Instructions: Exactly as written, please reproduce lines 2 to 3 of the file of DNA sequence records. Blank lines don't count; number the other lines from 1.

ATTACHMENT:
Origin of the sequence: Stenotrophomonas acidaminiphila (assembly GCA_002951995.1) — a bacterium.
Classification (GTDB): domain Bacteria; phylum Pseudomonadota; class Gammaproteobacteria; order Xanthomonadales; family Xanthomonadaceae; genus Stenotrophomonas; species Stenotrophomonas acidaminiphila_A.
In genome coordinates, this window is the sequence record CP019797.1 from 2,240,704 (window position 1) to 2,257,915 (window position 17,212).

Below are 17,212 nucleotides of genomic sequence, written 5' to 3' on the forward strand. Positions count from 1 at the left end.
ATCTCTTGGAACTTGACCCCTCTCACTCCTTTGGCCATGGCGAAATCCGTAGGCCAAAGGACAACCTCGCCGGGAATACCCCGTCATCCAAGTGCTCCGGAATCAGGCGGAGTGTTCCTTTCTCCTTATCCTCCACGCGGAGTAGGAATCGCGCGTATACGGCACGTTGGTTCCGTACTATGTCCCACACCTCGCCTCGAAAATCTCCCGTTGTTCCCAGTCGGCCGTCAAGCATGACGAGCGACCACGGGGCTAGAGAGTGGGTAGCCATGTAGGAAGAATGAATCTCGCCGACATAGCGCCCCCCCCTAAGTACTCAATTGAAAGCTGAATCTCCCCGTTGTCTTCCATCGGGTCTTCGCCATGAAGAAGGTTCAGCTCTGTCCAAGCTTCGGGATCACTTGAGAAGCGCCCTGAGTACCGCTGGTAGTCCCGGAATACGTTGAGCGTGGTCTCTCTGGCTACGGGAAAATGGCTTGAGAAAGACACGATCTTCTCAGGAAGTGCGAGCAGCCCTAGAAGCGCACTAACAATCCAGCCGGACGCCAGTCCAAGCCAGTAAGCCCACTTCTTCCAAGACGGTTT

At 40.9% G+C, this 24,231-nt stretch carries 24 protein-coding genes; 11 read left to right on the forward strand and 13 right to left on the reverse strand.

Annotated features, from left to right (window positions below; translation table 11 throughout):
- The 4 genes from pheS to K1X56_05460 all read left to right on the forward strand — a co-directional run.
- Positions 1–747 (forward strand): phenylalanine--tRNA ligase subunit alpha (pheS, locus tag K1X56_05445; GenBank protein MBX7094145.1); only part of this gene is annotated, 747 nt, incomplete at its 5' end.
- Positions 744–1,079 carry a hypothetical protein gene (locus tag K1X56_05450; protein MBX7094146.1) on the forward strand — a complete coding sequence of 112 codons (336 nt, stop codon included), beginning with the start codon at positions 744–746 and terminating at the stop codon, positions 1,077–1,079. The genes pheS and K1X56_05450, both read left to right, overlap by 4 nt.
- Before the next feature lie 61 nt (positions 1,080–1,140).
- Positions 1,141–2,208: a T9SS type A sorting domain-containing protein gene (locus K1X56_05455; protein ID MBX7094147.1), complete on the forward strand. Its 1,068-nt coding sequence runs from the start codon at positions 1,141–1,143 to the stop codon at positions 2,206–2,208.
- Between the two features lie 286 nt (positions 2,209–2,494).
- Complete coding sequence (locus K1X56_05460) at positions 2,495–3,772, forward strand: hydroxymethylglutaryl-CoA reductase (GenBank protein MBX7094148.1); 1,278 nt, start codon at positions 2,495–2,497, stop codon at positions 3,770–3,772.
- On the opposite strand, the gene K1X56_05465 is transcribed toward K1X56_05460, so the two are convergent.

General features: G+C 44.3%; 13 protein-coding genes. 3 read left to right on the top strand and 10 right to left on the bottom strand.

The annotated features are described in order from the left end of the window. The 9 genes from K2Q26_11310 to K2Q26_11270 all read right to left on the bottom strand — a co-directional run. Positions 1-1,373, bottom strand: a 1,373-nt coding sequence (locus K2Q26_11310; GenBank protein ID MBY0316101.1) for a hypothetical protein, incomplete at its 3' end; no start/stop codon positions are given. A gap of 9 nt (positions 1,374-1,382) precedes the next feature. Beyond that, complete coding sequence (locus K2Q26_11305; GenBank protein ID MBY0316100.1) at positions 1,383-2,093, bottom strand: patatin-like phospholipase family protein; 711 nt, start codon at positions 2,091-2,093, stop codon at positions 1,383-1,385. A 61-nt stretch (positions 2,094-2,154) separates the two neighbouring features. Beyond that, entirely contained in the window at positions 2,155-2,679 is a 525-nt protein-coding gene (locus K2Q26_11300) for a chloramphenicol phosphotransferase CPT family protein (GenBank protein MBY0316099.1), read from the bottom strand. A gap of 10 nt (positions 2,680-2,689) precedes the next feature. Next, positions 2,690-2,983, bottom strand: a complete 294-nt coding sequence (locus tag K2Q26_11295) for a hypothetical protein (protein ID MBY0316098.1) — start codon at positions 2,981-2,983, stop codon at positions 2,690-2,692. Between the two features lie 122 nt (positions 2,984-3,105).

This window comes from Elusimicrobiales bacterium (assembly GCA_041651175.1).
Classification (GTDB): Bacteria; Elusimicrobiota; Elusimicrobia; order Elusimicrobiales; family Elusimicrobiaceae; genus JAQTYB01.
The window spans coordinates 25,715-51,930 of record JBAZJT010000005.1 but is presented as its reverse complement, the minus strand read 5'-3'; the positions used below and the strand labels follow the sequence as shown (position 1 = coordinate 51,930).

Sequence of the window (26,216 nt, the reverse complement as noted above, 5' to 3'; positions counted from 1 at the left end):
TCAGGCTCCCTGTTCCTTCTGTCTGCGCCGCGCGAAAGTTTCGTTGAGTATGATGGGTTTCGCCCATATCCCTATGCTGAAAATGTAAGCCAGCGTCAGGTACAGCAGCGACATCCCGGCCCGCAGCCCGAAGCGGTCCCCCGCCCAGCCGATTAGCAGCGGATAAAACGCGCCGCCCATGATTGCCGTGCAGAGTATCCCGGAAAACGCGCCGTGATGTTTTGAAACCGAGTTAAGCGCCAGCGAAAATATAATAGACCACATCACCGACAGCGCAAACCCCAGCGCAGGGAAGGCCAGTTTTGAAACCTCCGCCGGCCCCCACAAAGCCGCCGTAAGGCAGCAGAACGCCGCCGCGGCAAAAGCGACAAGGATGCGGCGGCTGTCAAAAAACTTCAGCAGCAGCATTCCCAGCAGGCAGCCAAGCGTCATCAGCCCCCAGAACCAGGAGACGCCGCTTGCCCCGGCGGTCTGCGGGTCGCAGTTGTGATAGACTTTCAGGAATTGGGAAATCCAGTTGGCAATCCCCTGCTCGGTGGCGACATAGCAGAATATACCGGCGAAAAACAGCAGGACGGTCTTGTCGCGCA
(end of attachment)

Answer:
Classification (GTDB): domain Bacteria; phylum Pseudomonadota; class Gammaproteobacteria; order Xanthomonadales; family Xanthomonadaceae; genus Stenotrophomonas; species Stenotrophomonas acidaminiphila_A.
In genome coordinates, this window is the sequence record CP019797.1 from 2,240,704 (window position 1) to 2,257,915 (window position 17,212).